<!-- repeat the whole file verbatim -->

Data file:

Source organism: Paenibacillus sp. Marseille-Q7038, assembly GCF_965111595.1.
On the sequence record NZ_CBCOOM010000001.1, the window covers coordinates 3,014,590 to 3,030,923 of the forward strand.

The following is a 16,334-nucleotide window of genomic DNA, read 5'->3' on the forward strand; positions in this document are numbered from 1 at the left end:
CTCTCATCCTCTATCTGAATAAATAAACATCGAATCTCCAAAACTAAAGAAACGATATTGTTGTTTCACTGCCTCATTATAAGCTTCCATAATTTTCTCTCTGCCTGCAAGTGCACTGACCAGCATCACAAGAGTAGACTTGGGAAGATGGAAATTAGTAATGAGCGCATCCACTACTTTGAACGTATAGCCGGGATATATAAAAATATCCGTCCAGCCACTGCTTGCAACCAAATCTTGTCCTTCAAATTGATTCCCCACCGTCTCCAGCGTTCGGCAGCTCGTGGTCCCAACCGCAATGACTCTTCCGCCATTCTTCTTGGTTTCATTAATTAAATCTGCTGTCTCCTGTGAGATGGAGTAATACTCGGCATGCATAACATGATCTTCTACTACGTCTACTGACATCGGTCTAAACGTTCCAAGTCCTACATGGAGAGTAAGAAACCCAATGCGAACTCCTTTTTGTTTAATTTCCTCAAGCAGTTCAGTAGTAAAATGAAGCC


Source organism: Paenibacillus sp. Marseille-Q7038, assembly GCF_965111595.1.
On the sequence record NZ_CBCOOM010000001.1, the window covers coordinates 3,014,590 to 3,030,923 of the forward strand.

The following is a 16,334-nucleotide window of genomic DNA, read 5'->3' on the forward strand; positions in this document are numbered from 1 at the left end:
CTCTCATCCTCTATCTGAATAAATAAACATCGAATCTCCAAAACTAAAGAAACGATATTGTTGTTTCACTGCCTCATTATAAGCTTCCATAATTTTCTCTCTGCCTGCAAGTGCACTGACCAGCATCACAAGAGTAGACTTGGGAAGATGGAAATTAGTAATGAGCGCATCCACTACTTTGAACGTATAGCCGGGATATATAAAAATATCCGTCCAGCCACTGCTTGCAACCAAATCTTGTCCTTCAAATTGATTCCCCACCGTCTCCAGCGTTCGGCAGCTCGTGGTCCCAACCGCAATGACTCTTCCGCCATTCTTCTTGGTTTCATTAATTAAATCTGCTGTCTCCTGTGAGATGGAGTAATACTCGGCATGCATAACATGATCTTCTACTACGTCTACTGACATCGGTCTAAACGTTCCAAGTCCTACATGGAGAGTAAGAAACCCAATGCGAACTCCTTTTTGTTTAATTTCCTCAAGCAGTTCAGTAGTAAAATGAAGCC